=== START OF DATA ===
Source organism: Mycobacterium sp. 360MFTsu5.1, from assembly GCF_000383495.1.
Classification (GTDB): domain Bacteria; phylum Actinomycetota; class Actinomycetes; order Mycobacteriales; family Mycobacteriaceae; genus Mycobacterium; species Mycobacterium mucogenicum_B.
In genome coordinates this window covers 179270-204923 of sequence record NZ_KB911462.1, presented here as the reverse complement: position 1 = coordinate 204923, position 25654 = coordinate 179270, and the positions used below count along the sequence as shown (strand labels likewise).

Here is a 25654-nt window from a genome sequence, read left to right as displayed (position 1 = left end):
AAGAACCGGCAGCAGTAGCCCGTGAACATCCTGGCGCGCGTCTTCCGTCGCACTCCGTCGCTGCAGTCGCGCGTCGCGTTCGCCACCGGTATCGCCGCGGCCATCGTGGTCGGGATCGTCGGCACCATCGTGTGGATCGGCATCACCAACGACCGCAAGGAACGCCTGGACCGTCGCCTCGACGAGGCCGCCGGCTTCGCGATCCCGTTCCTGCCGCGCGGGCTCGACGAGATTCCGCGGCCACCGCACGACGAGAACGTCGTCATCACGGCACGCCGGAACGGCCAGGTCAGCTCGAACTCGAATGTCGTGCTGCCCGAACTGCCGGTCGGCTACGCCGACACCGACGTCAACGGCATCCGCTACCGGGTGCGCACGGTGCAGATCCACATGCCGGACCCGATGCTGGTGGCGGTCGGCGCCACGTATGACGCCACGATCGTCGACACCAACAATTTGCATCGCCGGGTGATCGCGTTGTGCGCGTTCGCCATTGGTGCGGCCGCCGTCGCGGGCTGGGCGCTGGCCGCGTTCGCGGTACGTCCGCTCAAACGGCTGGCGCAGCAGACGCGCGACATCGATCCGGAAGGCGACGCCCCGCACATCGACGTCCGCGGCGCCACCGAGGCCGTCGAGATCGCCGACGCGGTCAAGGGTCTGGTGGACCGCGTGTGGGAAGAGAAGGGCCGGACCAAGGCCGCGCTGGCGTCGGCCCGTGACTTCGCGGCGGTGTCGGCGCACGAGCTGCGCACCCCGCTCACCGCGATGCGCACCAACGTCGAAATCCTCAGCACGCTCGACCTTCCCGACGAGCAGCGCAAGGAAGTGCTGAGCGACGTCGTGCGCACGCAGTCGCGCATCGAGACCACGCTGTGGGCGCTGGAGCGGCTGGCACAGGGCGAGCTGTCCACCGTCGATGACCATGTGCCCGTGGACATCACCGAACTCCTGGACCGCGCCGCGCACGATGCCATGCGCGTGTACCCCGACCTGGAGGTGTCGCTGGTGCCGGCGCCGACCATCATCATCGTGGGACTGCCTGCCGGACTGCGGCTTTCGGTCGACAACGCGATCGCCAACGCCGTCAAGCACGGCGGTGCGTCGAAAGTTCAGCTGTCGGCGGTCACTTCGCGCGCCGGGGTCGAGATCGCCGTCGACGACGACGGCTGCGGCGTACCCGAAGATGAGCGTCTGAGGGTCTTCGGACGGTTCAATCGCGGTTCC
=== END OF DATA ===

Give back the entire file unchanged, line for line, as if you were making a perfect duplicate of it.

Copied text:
Source organism: Mycobacterium sp. 360MFTsu5.1, from assembly GCF_000383495.1.
Classification (GTDB): domain Bacteria; phylum Actinomycetota; class Actinomycetes; order Mycobacteriales; family Mycobacteriaceae; genus Mycobacterium; species Mycobacterium mucogenicum_B.
In genome coordinates this window covers 179270-204923 of sequence record NZ_KB911462.1, presented here as the reverse complement: position 1 = coordinate 204923, position 25654 = coordinate 179270, and the positions used below count along the sequence as shown (strand labels likewise).

Here is a 25654-nt window from a genome sequence, read left to right as displayed (position 1 = left end):
AAGAACCGGCAGCAGTAGCCCGTGAACATCCTGGCGCGCGTCTTCCGTCGCACTCCGTCGCTGCAGTCGCGCGTCGCGTTCGCCACCGGTATCGCCGCGGCCATCGTGGTCGGGATCGTCGGCACCATCGTGTGGATCGGCATCACCAACGACCGCAAGGAACGCCTGGACCGTCGCCTCGACGAGGCCGCCGGCTTCGCGATCCCGTTCCTGCCGCGCGGGCTCGACGAGATTCCGCGGCCACCGCACGACGAGAACGTCGTCATCACGGCACGCCGGAACGGCCAGGTCAGCTCGAACTCGAATGTCGTGCTGCCCGAACTGCCGGTCGGCTACGCCGACACCGACGTCAACGGCATCCGCTACCGGGTGCGCACGGTGCAGATCCACATGCCGGACCCGATGCTGGTGGCGGTCGGCGCCACGTATGACGCCACGATCGTCGACACCAACAATTTGCATCGCCGGGTGATCGCGTTGTGCGCGTTCGCCATTGGTGCGGCCGCCGTCGCGGGCTGGGCGCTGGCCGCGTTCGCGGTACGTCCGCTCAAACGGCTGGCGCAGCAGACGCGCGACATCGATCCGGAAGGCGACGCCCCGCACATCGACGTCCGCGGCGCCACCGAGGCCGTCGAGATCGCCGACGCGGTCAAGGGTCTGGTGGACCGCGTGTGGGAAGAGAAGGGCCGGACCAAGGCCGCGCTGGCGTCGGCCCGTGACTTCGCGGCGGTGTCGGCGCACGAGCTGCGCACCCCGCTCACCGCGATGCGCACCAACGTCGAAATCCTCAGCACGCTCGACCTTCCCGACGAGCAGCGCAAGGAAGTGCTGAGCGACGTCGTGCGCACGCAGTCGCGCATCGAGACCACGCTGTGGGCGCTGGAGCGGCTGGCACAGGGCGAGCTGTCCACCGTCGATGACCATGTGCCCGTGGACATCACCGAACTCCTGGACCGCGCCGCGCACGATGCCATGCGCGTGTACCCCGACCTGGAGGTGTCGCTGGTGCCGGCGCCGACCATCATCATCGTGGGACTGCCTGCCGGACTGCGGCTTTCGGTCGACAACGCGATCGCCAACGCCGTCAAGCACGGCGGTGCGTCGAAAGTTCAGCTGTCGGCGGTCACTTCGCGCGCCGGGGTCGAGATCGCCGTCGACGACGACGGCTGCGGCGTACCCGAAGATGAGCGTCTGAGGGTCTTCGGACGGTTCAATCGCGGTTCC